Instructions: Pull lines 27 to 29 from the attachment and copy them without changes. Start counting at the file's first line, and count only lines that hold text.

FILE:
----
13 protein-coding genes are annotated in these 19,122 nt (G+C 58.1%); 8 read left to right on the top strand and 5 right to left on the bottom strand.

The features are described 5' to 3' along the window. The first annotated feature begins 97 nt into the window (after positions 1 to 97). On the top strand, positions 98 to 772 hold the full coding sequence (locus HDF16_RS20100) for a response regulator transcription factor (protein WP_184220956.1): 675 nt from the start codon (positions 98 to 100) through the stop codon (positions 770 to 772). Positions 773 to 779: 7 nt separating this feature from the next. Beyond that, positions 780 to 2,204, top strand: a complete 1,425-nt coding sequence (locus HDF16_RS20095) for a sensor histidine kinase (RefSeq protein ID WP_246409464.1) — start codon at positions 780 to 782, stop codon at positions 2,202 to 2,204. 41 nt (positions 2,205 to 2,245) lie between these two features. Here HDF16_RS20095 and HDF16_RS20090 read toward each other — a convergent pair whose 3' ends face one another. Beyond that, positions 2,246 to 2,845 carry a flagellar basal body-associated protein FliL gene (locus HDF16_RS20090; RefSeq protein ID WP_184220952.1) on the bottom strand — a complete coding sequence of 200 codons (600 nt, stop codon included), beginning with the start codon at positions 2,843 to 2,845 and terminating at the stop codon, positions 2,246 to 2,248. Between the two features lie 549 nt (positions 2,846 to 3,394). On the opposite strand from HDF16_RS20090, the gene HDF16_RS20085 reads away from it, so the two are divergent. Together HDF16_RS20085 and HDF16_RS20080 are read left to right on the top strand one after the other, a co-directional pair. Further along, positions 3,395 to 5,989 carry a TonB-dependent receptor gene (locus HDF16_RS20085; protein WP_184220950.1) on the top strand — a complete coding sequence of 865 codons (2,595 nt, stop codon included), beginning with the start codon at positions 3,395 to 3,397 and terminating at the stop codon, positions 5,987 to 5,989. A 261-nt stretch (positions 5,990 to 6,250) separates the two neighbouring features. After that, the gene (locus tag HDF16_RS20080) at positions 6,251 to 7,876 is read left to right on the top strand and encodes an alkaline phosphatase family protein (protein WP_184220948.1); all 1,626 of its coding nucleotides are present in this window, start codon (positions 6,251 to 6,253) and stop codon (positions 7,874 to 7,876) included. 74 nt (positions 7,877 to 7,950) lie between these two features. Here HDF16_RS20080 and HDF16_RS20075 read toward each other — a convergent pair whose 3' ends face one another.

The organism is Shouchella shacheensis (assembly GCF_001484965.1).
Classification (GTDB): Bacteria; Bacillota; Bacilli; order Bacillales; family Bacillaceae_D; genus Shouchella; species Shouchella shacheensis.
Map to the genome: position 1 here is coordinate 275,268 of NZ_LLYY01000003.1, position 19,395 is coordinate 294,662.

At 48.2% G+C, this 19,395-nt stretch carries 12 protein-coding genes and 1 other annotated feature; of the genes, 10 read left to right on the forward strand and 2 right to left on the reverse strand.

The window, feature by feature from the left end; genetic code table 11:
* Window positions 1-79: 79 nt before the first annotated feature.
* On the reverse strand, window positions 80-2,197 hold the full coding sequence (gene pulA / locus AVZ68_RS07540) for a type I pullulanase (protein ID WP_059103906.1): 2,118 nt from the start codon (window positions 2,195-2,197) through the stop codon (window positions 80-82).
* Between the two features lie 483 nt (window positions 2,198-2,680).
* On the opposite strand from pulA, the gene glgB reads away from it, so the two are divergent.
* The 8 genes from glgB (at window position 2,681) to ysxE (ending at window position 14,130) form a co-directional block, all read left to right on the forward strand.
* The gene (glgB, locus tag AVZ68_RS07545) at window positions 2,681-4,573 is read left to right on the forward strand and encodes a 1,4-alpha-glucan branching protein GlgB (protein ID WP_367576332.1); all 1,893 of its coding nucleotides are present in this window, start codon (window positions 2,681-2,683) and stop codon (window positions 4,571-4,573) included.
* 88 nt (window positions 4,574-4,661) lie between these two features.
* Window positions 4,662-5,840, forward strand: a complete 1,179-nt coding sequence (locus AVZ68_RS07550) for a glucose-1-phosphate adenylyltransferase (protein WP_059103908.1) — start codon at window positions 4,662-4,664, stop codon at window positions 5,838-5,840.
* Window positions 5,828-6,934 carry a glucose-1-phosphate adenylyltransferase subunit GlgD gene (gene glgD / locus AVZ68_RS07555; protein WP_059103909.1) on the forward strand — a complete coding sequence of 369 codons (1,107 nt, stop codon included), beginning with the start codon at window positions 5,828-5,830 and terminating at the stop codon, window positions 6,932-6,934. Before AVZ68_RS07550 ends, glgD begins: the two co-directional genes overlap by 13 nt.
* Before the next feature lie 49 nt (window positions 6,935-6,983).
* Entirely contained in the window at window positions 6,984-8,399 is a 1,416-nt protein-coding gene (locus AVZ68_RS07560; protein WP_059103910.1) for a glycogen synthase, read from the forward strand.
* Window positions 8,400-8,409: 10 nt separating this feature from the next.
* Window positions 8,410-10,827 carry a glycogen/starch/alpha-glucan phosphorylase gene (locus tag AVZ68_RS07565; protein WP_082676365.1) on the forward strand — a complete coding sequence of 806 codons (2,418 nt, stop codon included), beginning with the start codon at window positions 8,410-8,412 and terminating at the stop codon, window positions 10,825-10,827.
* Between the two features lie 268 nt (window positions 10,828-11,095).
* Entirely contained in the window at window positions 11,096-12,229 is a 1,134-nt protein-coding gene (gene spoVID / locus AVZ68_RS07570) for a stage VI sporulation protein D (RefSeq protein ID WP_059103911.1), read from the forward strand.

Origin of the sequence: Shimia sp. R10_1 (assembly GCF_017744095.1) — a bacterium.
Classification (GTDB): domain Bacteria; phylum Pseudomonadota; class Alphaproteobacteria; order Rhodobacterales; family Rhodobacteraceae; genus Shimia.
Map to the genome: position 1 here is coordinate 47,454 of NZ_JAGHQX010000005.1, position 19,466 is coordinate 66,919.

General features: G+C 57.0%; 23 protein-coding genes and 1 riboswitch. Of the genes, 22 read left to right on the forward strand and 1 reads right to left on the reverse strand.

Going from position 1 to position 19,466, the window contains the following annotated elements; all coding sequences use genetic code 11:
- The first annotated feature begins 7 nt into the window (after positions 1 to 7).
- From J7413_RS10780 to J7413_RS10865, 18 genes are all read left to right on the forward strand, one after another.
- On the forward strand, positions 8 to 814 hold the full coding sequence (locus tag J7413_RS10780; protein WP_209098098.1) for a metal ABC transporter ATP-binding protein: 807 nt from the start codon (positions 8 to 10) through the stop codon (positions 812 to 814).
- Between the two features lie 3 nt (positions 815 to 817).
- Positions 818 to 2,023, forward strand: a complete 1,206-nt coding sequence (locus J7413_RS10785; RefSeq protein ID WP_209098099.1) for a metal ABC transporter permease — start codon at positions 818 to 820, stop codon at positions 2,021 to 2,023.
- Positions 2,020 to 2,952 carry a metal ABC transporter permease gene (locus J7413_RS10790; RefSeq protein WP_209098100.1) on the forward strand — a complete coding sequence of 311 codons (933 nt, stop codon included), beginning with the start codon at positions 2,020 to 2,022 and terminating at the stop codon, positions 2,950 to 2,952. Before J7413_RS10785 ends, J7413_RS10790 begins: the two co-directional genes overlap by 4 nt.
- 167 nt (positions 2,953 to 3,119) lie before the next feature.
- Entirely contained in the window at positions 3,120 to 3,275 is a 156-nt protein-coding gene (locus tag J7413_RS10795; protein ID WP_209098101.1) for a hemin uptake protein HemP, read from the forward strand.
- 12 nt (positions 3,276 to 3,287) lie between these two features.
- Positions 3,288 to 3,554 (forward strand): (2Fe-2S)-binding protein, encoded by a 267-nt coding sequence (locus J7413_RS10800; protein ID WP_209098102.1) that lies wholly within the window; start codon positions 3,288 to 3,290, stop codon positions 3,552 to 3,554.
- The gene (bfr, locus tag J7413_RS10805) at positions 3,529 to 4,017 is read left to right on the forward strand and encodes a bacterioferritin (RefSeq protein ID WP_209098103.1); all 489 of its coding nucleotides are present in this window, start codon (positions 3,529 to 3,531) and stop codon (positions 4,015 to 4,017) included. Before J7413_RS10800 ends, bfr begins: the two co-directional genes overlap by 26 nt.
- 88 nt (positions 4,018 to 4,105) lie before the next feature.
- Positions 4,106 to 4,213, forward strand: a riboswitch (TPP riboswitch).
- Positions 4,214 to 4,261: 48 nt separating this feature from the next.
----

Going from position 1 to position 19,466, the window contains the following annotated elements; all coding sequences use genetic code 11:
- The first annotated feature begins 7 nt into the window (after positions 1 to 7).
- From J7413_RS10780 to J7413_RS10865, 18 genes are all read left to right on the forward strand, one after another.